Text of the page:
To start, here’s a couple things you should already know:
- Each of the guitar’s six string’s E,A,D,G,B,E
- The musical alphabet has seven natural notes A,B,C,D,E,F,G
Okay so there is seven notes, that’s sounds easy enough…
But why does it take 12 frets to reach the same note again (octave)?
The distance between the notes are not the same.
You need to know two basic guitar music theory rules:
- The distance between B-C and E-F is one fret
- The distance between the all the rest of the notes is two frets.
So for example let’s start with the open E string
Likewise, if you start on the A string you have
And the same thing for the rest of the strings
What about the notes in between?
That’s where the sharp’s and flats come into the picture.
The notes in between can be called sharp or flat depending on the key of the song. It has the same pitch, but two different names. This is more important when reading music. But the basic idea is simple. If the note is above, then the note is called sharp, if its below , then it’s called flat.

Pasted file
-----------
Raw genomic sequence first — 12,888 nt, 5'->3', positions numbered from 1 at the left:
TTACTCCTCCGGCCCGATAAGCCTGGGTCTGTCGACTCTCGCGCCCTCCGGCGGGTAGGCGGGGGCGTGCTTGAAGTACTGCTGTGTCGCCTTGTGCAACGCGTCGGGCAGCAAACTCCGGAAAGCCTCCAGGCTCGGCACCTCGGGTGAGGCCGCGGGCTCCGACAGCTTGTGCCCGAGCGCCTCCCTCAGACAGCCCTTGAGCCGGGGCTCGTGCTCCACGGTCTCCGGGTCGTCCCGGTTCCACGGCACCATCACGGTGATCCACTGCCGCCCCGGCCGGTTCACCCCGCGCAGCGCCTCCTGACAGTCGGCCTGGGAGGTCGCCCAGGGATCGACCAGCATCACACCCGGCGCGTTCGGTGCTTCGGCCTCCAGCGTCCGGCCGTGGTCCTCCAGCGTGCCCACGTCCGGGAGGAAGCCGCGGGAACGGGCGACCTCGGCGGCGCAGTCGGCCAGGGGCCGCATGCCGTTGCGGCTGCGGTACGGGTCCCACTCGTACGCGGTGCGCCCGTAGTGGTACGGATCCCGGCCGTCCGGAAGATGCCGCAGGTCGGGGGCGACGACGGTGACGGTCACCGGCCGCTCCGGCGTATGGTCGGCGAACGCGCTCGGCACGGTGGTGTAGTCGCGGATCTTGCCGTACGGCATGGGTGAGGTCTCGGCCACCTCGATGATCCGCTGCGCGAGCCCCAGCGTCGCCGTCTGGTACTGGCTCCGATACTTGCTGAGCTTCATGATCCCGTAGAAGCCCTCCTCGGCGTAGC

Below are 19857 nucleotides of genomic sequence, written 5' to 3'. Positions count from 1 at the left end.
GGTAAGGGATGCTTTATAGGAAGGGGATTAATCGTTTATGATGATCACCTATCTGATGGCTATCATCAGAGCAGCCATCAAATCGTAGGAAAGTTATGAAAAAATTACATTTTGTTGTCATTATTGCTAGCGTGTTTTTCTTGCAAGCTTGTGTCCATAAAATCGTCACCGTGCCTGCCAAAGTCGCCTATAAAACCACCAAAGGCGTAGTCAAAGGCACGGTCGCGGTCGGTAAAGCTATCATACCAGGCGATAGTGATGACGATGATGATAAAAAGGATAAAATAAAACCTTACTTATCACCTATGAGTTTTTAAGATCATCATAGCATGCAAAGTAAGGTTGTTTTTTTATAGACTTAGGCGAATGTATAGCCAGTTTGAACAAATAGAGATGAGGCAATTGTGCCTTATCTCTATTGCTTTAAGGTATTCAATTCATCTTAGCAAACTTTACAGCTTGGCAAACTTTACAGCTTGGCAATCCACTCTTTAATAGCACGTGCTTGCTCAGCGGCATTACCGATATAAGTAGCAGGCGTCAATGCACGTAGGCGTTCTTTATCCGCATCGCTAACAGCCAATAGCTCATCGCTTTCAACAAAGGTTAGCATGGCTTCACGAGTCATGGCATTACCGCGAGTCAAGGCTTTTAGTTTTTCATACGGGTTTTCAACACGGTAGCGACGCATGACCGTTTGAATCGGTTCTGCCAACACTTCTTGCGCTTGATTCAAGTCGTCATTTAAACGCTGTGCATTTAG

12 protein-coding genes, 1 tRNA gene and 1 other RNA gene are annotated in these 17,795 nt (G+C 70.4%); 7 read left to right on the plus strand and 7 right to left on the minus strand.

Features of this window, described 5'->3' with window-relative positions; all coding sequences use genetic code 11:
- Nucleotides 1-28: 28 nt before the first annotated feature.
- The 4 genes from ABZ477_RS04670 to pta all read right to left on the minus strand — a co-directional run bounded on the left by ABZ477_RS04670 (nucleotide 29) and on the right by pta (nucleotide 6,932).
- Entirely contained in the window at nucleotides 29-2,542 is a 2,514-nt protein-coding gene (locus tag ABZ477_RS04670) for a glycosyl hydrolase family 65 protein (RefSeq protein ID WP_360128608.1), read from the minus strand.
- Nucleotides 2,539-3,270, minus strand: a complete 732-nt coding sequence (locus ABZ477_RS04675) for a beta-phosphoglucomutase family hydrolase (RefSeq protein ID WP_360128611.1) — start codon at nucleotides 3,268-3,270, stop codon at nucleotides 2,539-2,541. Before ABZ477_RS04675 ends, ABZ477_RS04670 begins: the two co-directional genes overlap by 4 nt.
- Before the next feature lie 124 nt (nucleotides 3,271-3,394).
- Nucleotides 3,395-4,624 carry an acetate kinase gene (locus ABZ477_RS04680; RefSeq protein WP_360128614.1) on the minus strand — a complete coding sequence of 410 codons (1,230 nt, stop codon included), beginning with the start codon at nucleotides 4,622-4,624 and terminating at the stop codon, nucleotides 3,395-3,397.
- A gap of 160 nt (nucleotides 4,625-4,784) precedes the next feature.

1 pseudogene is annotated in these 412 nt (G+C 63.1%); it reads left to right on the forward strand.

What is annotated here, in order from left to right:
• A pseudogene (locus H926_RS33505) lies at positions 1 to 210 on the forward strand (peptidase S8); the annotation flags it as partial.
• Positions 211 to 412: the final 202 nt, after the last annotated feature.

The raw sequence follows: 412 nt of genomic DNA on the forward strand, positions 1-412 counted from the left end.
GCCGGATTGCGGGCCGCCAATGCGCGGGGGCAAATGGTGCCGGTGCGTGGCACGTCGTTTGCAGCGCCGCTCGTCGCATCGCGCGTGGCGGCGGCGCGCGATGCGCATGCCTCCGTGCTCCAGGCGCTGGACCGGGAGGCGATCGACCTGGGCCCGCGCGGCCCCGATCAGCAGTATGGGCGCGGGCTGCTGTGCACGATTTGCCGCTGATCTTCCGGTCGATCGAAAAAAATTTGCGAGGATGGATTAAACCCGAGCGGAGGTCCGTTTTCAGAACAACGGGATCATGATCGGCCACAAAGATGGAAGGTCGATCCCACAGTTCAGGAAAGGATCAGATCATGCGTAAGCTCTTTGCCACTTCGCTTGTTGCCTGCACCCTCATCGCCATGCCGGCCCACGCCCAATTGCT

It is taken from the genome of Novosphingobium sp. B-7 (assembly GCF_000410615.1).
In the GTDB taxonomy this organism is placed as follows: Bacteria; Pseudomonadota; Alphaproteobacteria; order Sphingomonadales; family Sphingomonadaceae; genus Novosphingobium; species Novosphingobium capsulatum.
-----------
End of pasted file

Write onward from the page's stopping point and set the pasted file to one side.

Let’s take for example the 1st fret on the A string. The note is above A so it’s called
- A Sharp or A#
That same note is also below B, so we can call it
- B Flat or Bb
Here is how you practice
- Start with each string going up and down and say just the natural notes. Try for one string a day.
- Then go up each string and say the natural notes and call all the notes in between sharps.
- After that do the same thing and call all the notes in between flats.
- A good game you can play is to just randomly pick a note and figure out what note it is. This is even better if you have someone pick the note for you.
- Learn the notes of your favorite songs